Salesforce certifications may not always be required ‘on paper’ (i.e. on job descriptions), they are beneficial when looking to increase your earning potential.
At a basic level, certifications prove you have a certain level of knowledge of the Salesforce platform. A project manager who is proficient in the Salesforce platform is likely to earn more when starting out, compared to a project manager with platform-agnostic knowledge because managers at Salesforce consultancies are likely to feel more confident in your ability to lead projects.
Furthermore, sealing your knowledge with a certification will give you a confidence boost and will help you to become more self-sufficient.
There’s no doubt that Salesforce Project Managers are deserving of their compensation – they oversee Salesforce implementation projects end-to-end on a variety of Salesforce ‘Clouds’ and levels of complexity. Their priority is to ensure the project is delivered on time and within budget.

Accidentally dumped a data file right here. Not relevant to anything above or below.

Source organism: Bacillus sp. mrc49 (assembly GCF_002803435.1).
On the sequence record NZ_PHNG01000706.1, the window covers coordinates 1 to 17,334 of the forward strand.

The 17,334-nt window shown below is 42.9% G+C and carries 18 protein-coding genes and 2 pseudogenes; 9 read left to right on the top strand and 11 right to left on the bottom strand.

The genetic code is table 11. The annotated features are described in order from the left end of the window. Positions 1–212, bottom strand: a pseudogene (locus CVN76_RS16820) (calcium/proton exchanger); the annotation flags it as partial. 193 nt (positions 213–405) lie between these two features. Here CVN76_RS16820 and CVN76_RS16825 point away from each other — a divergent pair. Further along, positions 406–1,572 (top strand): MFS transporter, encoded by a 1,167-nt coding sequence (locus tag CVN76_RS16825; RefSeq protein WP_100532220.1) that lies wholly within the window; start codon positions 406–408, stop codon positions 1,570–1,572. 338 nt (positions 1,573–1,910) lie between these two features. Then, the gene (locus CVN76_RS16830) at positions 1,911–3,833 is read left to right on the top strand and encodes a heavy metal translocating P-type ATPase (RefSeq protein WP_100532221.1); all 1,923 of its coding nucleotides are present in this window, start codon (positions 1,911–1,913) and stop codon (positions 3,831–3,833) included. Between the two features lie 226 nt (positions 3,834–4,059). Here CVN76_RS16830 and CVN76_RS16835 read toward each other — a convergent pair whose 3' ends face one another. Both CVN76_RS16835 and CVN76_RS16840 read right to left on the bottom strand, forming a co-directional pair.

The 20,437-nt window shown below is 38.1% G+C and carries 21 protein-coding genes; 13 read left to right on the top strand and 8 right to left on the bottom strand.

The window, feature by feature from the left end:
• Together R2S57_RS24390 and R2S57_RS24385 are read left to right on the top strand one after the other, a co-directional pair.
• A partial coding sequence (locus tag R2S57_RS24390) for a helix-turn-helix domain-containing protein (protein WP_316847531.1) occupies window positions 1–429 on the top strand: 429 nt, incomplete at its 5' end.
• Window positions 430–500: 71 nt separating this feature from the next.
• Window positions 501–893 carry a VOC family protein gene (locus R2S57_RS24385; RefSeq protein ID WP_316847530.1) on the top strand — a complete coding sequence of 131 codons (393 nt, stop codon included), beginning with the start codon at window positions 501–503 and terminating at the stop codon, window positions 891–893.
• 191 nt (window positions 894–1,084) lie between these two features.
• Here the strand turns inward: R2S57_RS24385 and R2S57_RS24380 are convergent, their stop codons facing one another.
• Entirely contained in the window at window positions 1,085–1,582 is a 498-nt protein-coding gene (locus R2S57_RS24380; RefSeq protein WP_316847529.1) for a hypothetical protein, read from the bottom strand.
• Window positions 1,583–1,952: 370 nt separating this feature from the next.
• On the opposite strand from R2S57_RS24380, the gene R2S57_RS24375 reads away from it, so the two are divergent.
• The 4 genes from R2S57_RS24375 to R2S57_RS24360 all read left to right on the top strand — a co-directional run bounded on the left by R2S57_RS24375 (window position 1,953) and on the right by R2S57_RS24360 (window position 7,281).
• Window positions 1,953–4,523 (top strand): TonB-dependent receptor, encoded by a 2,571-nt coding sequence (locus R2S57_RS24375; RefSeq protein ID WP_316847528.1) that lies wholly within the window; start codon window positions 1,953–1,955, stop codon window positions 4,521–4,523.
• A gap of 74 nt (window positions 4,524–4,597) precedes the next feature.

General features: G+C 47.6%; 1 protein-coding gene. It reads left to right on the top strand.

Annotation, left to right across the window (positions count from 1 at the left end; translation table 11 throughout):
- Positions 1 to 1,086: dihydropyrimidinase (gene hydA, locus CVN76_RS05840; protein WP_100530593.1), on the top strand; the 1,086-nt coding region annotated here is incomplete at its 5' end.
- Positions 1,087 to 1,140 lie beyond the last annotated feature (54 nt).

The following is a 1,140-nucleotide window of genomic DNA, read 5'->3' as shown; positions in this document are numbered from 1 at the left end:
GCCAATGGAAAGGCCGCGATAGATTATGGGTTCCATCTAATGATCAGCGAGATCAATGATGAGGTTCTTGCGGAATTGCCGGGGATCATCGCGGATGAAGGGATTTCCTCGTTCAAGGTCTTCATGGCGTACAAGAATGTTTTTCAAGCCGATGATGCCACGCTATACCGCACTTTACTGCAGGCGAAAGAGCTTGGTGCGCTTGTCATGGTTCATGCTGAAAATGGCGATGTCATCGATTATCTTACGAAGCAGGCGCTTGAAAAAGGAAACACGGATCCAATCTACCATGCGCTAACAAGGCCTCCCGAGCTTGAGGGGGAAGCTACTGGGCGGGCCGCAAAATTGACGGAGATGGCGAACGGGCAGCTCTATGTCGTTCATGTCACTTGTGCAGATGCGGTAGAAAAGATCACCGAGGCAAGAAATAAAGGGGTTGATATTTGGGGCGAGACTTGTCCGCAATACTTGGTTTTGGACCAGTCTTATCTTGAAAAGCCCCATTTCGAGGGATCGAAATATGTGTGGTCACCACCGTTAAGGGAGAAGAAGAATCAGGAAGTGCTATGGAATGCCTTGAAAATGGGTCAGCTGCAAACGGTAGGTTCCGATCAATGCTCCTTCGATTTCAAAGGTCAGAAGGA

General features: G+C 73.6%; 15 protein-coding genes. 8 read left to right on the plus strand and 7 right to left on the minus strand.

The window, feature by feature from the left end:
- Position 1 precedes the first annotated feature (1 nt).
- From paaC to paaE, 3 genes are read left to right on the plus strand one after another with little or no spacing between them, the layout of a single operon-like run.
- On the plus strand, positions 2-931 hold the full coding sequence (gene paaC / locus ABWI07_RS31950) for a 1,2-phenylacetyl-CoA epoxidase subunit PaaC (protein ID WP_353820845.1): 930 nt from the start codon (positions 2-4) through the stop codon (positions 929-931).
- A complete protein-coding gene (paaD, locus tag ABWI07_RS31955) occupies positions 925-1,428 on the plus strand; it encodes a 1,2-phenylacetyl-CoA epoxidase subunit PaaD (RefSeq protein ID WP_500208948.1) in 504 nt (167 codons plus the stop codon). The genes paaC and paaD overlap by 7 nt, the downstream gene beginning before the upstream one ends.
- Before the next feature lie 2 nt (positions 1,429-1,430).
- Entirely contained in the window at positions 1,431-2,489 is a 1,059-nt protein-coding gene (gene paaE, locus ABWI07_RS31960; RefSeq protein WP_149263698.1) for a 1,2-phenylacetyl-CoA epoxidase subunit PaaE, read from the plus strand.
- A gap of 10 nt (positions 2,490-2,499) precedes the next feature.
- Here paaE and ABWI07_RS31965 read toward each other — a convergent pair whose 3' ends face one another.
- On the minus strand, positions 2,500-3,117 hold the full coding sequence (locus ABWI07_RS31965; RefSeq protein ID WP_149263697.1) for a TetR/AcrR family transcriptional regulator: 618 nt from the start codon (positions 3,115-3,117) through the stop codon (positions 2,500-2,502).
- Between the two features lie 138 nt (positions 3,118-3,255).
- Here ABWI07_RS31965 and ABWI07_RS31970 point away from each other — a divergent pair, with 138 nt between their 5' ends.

The Salesforce ecosystem is an incredibly diverse and exciting career path. A strong project manager is one of the key factors for a successful Salesforce implementation regardless of the size of the project.
In our opinion nothing beats experience, especially when it comes to such a subjective role. It will take time and experience in a variety of project types and sizes to be able to predict potential issues and know how to best support the implementation team. While having an understanding of the product will give you a leg up (you will know more-or-less understand the implement steps that are required), project issues will vary per client and each phase of the project will come with unique challenges.
However, don’t be discouraged. Start out with smaller projects to get acquainted with the different phases and challenges that are unique to Salesforce projects. Issues that are present in smaller projects are still present with large, multi-phase implementations.
It’s not possible to cover all the nuances of this role in a collection of guides, but if you are looking to make the leap to Salesforce project management, we encourage you to take the advice shared on board. Then, reach out to the Salesforce partners in your region to better understand the organization’s implementation method, and how to best tailor your experience for the role.